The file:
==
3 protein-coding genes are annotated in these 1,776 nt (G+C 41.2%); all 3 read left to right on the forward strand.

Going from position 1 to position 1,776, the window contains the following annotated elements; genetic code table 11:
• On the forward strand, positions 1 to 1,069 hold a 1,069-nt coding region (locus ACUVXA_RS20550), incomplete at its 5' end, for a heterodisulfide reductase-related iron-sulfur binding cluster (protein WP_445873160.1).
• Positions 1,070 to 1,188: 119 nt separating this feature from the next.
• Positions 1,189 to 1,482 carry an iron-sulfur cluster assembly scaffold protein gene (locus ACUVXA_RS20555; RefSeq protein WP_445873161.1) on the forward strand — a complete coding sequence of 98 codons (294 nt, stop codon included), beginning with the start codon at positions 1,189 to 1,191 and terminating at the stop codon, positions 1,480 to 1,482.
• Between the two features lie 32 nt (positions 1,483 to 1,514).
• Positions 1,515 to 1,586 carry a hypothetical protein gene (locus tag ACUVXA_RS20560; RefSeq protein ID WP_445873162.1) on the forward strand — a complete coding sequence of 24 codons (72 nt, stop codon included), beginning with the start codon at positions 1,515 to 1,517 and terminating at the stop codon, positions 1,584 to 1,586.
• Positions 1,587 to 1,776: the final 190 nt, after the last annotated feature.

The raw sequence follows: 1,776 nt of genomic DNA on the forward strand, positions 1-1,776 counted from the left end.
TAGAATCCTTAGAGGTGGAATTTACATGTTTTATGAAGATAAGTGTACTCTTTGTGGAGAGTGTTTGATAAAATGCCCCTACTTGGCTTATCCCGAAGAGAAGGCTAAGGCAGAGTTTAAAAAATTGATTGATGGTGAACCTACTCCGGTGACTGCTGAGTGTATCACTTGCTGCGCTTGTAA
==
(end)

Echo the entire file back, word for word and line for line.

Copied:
3 protein-coding genes are annotated in these 1,776 nt (G+C 41.2%); all 3 read left to right on the forward strand.

Going from position 1 to position 1,776, the window contains the following annotated elements; genetic code table 11:
• On the forward strand, positions 1 to 1,069 hold a 1,069-nt coding region (locus ACUVXA_RS20550), incomplete at its 5' end, for a heterodisulfide reductase-related iron-sulfur binding cluster (protein WP_445873160.1).
• Positions 1,070 to 1,188: 119 nt separating this feature from the next.
• Positions 1,189 to 1,482 carry an iron-sulfur cluster assembly scaffold protein gene (locus ACUVXA_RS20555; RefSeq protein WP_445873161.1) on the forward strand — a complete coding sequence of 98 codons (294 nt, stop codon included), beginning with the start codon at positions 1,189 to 1,191 and terminating at the stop codon, positions 1,480 to 1,482.
• Between the two features lie 32 nt (positions 1,483 to 1,514).
• Positions 1,515 to 1,586 carry a hypothetical protein gene (locus tag ACUVXA_RS20560; RefSeq protein ID WP_445873162.1) on the forward strand — a complete coding sequence of 24 codons (72 nt, stop codon included), beginning with the start codon at positions 1,515 to 1,517 and terminating at the stop codon, positions 1,584 to 1,586.
• Positions 1,587 to 1,776: the final 190 nt, after the last annotated feature.

The raw sequence follows: 1,776 nt of genomic DNA on the forward strand, positions 1-1,776 counted from the left end.
TAGAATCCTTAGAGGTGGAATTTACATGTTTTATGAAGATAAGTGTACTCTTTGTGGAGAGTGTTTGATAAAATGCCCCTACTTGGCTTATCCCGAAGAGAAGGCTAAGGCAGAGTTTAAAAAATTGATTGATGGTGAACCTACTCCGGTGACTGCTGAGTGTATCACTTGCTGCGCTTGTAA